Garden snail.
Photo credit: Daniela [via Flickr, CC license]
And that burning question….what happens to all those snails that I catapult over my fence? Well yes, snails can happily find their way back over fences and walls, up to a distance of 10 metres. Professor Dave Hodgson, Professor of Ecology, University of Exeter, revealed this fact when he used LED lights and UV paint to track the movement of snails at night in a British garden. The study revealed that snails can travel distances of up to 25 metres during a 24-hour period and reach top speeds of one metre per hour. So you will need to do more than lob them discretely over the wall if you are hoping to do more than just make them work a bit harder for their supper! 

What is the lifespan of a slug?

Most slugs evolved from snails, losing their shells through evolutionary processes over time.
Depending on the species, slugs can live between 1 and 5 years. If you are squeamish about slugs, count your blessings you don’t live in North America where there is the banana slug, which grows to 10 inches long!
The banana slug (Ariolimax columbianus).
Photo credit: Oregon Department of Agriculture [via Flickr, CC license]
Much as we may berate slugs, they do serve an important function in nature, munching up rotting debris and recycling the nutrients back into the food chain. 
However, they also like to munch the tender leaves and stalks of our most treasured little seedlings, and it is for this reason that many British gardeners are keen to shorten the lifespan of these troublesome pests. Use of slug baits is highly controversial and there is insubstantial and conflicting information regarding how these poisons affect other creatures, such as birds and hedgehogs, which are natural predators of slugs. 
Despite being in widespread use, slug pellets are considered by some to be a relatively ineffective method of slug control, some say killing no more than 10% of the slug population in the average garden. Slug pellets fall into 2 main types; those containing metaldehyde or the less common methiocarb.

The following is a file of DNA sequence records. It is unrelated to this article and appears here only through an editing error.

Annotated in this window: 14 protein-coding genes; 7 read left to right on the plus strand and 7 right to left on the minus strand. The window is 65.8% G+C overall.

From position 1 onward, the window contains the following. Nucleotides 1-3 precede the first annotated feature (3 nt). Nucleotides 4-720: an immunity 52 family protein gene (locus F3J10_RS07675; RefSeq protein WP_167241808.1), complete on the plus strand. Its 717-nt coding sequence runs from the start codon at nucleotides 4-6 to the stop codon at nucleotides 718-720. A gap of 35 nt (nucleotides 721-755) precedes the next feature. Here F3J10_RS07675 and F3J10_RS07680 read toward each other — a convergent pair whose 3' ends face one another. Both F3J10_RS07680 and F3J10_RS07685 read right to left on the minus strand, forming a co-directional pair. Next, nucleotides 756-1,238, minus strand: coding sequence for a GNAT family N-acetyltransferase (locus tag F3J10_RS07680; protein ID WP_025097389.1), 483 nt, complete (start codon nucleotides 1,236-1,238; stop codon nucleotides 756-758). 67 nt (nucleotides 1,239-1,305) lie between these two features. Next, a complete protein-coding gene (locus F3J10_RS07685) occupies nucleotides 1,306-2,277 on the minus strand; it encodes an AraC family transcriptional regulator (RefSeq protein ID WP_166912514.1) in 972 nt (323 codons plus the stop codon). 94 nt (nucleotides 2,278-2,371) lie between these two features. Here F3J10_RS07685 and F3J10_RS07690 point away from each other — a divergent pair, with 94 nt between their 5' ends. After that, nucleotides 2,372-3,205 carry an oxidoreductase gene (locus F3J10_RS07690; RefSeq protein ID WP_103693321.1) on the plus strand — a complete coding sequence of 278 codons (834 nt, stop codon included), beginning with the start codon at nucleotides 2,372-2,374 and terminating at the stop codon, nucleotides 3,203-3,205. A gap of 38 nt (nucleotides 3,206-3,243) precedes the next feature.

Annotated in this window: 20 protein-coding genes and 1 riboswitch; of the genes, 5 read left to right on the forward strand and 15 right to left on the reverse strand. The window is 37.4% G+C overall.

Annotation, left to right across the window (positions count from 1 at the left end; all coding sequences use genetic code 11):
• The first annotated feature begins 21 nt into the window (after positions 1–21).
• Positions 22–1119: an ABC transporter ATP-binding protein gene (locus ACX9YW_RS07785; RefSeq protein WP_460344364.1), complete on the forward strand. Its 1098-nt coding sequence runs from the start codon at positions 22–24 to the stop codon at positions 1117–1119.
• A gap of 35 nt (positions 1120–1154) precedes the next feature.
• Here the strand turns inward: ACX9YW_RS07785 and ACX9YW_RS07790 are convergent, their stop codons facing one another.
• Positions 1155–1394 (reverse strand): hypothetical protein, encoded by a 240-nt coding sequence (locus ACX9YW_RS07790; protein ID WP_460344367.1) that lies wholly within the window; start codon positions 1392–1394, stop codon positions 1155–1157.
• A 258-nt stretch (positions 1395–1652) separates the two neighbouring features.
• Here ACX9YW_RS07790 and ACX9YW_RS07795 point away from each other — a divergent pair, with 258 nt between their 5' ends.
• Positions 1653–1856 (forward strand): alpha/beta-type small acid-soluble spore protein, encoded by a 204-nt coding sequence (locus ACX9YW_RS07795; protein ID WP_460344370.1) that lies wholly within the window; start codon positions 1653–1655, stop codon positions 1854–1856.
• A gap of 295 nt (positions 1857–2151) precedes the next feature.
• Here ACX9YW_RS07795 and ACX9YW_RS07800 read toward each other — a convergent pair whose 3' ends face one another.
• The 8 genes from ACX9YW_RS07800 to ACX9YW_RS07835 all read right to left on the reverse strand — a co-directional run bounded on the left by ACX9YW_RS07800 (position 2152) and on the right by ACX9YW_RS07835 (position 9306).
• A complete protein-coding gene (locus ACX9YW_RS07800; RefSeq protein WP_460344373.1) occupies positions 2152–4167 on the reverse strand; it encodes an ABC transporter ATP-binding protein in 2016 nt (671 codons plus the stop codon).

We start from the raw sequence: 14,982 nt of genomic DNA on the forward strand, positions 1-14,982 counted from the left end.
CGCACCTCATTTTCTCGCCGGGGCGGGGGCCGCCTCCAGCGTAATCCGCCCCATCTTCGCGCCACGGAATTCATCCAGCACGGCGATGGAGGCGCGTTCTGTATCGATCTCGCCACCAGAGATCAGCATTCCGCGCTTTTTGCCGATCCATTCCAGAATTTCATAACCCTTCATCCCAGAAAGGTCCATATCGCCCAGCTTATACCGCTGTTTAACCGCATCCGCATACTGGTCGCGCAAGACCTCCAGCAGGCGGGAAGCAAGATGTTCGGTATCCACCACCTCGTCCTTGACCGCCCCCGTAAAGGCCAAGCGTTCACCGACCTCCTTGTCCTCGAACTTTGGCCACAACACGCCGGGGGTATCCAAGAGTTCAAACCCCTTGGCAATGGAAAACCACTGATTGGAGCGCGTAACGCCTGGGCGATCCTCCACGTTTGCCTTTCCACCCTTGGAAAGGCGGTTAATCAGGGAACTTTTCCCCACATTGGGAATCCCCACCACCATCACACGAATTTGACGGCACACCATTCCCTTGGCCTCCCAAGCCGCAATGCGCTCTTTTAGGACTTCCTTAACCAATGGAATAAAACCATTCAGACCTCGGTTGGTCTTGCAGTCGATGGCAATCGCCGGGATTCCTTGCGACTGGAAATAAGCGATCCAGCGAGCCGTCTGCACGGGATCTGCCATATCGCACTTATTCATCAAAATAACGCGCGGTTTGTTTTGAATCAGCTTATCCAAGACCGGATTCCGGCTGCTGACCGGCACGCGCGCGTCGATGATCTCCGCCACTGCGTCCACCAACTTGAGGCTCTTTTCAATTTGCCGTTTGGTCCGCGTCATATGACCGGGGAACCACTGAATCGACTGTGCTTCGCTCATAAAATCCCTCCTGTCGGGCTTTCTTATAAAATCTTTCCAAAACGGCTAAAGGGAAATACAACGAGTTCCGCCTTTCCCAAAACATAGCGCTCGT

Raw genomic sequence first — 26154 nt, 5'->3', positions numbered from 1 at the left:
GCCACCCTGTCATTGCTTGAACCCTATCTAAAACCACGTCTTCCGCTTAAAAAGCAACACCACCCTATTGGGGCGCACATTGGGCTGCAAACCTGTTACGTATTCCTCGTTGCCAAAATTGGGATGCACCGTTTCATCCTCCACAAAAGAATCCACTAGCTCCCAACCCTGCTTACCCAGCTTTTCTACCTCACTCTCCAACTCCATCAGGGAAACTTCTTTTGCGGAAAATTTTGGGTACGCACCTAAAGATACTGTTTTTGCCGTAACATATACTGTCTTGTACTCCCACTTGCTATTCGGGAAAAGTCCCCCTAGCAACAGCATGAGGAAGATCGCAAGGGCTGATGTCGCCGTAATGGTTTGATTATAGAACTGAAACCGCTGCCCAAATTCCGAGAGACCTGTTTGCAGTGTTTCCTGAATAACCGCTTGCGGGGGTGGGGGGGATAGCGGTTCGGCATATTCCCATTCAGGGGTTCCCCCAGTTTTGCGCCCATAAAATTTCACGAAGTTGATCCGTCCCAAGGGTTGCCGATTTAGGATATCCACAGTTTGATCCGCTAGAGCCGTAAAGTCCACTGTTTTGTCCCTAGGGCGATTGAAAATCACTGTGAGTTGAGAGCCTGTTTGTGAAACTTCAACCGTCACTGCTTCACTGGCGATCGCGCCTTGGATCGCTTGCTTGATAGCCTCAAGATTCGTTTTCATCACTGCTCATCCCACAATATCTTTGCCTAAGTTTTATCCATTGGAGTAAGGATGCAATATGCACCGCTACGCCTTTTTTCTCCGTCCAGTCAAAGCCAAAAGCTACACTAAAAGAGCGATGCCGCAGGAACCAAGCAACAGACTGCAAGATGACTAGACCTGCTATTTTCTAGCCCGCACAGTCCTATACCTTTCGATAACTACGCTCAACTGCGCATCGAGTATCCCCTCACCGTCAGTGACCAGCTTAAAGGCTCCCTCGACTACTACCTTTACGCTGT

Metaldehyde is the most common and less toxic form of slug poison and if not taken in too large quantities less likely than methiocarb products to be fatal to other animals – the suggested dose being one pellet every 10 cm (4”). 
Methiocarb is about ten times more poisonous than metaldehyde, and therefore of greater danger to other animals. It breaks down more slowly too, making it a longer lasting hazard in the environment with the potential to affect more animals (targeted or not).
The RHS has some research underway that is due to report in December 2017 on the relative effectiveness of different methods of slug and snail control, including the use of nematodes. This research will help them improve their advice about slug and snail control. 

Does cutting a worm in half make 2 worms?

Sadly no – but thankfully at least one half should still survive. 
Earthworms
Photo credit: Wormwould [via Flickr CC by-NC 2.0]
I always say the common earthworm is the hardest worker in the garden, and Charles Darwin called them ‘nature’s ploughs’. They do an extraordinary job of aerating and fertilising the soil, pulling leaves down beneath the ground at a rapid rate and bringing valuable minerals to the surface with their wormcasts. One acre of land can hold around 3 million earthworms, which are capable of bringing around 9 tonnes of soil to the surface through their wormcasts in just one year. The tunnels they make and live in can go as deep as 1.8 m (6 ft), which enables them to find moisture in times of drought. Worms are capable of digesting even leaves that are generally poisonous, owing to the presence of a chemical in their gut called drilodefensins. Scientists at University College London identified this molecule, which breaks down the toxic chemicals plants produce to deter herbivores. Without this ability, leaves would pile up on the surface of the soil.

Ladybirds
Photo credit: danielweiresq
[via Flickr CC by-NC 2.0]

How many spots does a ladybird have?